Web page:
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The landmark Brown vs. Board of Education decision of 1954, and its subsequent implementation, offer an essential question: Are segregated schools inherently evil, and is integration the only solution to unequal education? The statistics that illustrate the effects of segregated schooling are indeed staggering. According to a 2016 Government Accountability Office study, the number of schools segregated along racial and economic lines doubled between 2000 and 2013. In New York City, the achievement gap between Black and white students has continued to grow. In 2018, the National Assessment of Achievement Progress reported that 48 percent of white fourth-graders were proficient in math, while only 16 percent of black students met the standard. With a gap of 32 percentage points—growing 5 points since 2015—Black children in New York are consistently behind their white peers in academics. Sixty years ago, New York's Black and Latino parents parents grappled with this same issue as they fought to desegregate the city’s schools.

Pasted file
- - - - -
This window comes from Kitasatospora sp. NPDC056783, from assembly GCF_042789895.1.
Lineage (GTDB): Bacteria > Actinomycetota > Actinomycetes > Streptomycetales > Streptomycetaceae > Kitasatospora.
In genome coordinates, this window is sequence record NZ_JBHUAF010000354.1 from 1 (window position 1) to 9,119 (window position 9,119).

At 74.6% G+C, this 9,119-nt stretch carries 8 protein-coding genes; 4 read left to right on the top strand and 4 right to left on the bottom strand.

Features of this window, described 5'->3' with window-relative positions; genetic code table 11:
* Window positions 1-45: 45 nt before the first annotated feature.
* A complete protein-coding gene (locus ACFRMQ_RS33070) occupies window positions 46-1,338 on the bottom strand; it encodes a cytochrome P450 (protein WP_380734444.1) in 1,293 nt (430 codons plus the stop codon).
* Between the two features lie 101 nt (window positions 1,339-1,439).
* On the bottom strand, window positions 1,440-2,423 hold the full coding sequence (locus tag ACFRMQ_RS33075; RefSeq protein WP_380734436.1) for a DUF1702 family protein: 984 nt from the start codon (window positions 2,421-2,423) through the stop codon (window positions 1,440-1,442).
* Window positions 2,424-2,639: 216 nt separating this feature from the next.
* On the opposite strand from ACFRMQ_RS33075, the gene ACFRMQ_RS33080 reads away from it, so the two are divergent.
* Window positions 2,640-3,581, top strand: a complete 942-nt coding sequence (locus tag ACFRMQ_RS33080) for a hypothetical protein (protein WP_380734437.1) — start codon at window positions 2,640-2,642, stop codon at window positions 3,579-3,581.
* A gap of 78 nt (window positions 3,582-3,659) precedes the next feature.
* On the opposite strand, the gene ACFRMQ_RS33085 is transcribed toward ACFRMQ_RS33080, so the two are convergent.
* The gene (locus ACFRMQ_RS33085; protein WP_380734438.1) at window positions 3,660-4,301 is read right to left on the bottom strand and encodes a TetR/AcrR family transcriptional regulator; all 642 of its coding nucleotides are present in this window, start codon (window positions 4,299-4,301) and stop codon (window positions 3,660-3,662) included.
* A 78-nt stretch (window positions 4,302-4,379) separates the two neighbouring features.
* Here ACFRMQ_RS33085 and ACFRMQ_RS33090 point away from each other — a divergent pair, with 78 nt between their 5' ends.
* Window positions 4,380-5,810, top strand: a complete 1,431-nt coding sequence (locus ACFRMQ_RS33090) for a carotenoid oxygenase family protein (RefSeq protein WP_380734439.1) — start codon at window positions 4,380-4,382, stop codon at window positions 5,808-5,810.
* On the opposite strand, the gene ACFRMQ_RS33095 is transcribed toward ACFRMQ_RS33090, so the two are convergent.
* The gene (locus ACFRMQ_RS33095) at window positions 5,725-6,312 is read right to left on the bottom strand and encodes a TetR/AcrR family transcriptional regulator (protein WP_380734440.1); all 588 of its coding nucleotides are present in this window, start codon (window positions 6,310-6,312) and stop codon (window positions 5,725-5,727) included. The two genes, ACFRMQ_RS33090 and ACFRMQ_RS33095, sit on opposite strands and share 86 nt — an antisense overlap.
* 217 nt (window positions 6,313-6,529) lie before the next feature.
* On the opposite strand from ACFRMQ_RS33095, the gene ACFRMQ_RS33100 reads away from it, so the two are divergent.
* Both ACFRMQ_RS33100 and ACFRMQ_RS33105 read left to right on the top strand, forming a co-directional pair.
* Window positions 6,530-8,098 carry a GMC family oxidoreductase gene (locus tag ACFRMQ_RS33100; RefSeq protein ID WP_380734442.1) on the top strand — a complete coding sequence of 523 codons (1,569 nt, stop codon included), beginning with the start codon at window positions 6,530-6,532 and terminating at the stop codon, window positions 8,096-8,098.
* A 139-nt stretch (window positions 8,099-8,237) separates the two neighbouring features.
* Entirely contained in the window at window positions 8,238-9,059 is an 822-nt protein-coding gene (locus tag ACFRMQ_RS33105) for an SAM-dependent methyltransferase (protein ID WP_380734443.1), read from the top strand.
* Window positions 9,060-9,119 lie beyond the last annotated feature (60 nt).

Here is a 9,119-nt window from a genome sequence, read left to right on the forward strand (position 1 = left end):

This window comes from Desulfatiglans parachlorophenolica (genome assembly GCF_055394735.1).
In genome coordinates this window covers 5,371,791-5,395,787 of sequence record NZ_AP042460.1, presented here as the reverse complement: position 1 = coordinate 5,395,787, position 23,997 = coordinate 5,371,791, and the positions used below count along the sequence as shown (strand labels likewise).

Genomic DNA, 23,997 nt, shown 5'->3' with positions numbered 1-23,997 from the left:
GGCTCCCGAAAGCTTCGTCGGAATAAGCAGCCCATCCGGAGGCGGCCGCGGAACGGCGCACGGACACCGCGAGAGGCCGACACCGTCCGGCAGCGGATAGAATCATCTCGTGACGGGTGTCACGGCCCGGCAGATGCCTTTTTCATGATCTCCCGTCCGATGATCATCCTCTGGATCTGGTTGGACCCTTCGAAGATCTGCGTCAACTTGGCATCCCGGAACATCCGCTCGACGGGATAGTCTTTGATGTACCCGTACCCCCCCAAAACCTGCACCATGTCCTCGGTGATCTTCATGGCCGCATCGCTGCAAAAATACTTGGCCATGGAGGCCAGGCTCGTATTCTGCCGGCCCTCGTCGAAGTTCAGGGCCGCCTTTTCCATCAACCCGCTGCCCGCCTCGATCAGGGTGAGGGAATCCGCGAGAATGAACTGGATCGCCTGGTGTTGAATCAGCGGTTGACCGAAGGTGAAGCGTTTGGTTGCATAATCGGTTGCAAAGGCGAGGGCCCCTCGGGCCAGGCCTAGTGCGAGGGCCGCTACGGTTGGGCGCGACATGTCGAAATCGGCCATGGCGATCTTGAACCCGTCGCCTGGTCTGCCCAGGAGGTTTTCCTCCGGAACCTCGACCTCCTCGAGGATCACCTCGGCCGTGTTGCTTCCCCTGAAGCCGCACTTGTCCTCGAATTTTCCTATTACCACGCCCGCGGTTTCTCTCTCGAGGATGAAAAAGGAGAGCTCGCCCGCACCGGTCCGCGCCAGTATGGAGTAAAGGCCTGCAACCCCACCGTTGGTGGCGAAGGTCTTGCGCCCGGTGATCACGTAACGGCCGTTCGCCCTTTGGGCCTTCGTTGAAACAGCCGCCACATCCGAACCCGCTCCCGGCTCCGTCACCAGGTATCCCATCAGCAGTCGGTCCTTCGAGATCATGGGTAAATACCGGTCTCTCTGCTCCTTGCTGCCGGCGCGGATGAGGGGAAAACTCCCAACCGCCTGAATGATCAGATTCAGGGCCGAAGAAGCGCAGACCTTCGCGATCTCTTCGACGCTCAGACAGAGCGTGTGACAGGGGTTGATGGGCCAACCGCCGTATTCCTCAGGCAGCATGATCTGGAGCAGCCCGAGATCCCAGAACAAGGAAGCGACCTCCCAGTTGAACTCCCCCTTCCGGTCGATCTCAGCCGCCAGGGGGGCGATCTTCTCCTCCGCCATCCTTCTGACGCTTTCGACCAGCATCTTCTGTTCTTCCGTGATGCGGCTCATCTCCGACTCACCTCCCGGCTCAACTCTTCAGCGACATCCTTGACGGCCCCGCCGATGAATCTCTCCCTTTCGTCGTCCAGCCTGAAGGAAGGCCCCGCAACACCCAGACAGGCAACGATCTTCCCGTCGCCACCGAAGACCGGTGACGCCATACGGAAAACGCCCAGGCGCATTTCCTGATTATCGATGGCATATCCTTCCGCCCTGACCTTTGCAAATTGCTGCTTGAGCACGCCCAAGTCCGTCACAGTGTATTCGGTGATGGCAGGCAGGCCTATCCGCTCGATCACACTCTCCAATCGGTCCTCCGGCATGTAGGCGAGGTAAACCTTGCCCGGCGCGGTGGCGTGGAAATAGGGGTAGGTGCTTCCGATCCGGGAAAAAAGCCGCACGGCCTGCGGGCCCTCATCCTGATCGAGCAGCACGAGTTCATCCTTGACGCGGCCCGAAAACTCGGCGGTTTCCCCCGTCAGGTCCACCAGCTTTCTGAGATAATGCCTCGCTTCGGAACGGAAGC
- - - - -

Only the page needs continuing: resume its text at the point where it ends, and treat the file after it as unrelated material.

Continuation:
This Honors Project will discuss segregated schooling in New York City during the 1950s and 60s, and the actors who fought to disrupt the system. Throughout this work, I will attempt to illustrate the power of community in New York City, for both good and evil, for equality and bigotry. Parents—Black, white, and Puerto Rican—function as key players in this story, as they continually fought local and state Boards to access the education they believed to be rightfully theirs and their children’s. I will also assert the notion that segregation was not solely a Southern issue: the similarities between the fight for school integration in both North and South are striking, and highlight the far reaches of prejudice in the nation both then and now. Most importantly, I argue that unequal education may not be solved by integration alone, and that believing in integration as the only viable option perpetuates the incorrect notion that children of color require proximity to white students in order to be academically successful.